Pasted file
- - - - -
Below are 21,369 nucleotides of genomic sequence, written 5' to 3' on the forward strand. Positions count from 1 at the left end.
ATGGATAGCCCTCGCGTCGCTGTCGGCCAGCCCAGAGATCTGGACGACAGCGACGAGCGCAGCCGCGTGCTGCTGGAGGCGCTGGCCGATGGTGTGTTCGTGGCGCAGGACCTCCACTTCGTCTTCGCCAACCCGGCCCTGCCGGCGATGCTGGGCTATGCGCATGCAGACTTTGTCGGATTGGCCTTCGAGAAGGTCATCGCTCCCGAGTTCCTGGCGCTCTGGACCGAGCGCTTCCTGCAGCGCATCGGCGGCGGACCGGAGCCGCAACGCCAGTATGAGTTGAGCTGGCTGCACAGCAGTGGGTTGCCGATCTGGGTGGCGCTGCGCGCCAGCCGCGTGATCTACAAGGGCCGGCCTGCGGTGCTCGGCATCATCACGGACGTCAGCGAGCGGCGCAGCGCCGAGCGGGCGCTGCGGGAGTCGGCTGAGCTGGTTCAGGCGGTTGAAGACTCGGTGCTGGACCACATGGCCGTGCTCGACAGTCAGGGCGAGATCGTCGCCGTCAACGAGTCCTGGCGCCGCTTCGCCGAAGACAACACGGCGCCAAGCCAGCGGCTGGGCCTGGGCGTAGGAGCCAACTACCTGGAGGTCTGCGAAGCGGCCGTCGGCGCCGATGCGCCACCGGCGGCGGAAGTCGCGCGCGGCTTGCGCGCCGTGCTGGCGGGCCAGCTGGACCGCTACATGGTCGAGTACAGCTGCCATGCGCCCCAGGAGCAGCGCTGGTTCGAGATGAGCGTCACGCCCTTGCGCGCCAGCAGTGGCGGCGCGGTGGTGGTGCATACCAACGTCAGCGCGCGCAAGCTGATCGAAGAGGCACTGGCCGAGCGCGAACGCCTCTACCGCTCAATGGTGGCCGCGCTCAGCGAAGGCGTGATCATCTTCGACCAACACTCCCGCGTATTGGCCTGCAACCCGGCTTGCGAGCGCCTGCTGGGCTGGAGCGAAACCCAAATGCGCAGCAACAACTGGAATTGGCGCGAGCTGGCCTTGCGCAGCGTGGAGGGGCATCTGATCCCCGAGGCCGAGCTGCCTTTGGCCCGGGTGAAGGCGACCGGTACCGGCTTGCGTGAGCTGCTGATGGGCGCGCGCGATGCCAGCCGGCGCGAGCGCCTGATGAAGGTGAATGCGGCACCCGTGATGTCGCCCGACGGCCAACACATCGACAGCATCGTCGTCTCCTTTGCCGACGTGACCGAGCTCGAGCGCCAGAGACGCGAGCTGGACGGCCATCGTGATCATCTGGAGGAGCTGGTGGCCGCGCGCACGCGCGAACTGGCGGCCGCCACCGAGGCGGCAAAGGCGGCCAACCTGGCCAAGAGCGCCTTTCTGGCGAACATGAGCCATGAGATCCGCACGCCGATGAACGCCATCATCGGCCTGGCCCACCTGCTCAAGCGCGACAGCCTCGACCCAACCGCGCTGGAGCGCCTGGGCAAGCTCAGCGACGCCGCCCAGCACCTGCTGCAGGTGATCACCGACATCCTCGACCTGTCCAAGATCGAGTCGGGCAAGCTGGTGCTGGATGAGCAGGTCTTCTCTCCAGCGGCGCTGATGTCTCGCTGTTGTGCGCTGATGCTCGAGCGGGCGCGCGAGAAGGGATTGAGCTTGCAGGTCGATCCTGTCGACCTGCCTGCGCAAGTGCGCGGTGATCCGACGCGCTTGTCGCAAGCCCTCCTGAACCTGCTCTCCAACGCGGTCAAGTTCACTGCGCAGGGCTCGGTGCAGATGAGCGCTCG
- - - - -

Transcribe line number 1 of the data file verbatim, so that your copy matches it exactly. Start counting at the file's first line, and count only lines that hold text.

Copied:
Below are 21,369 nucleotides of genomic sequence, written 5' to 3' on the forward strand. Positions count from 1 at the left end.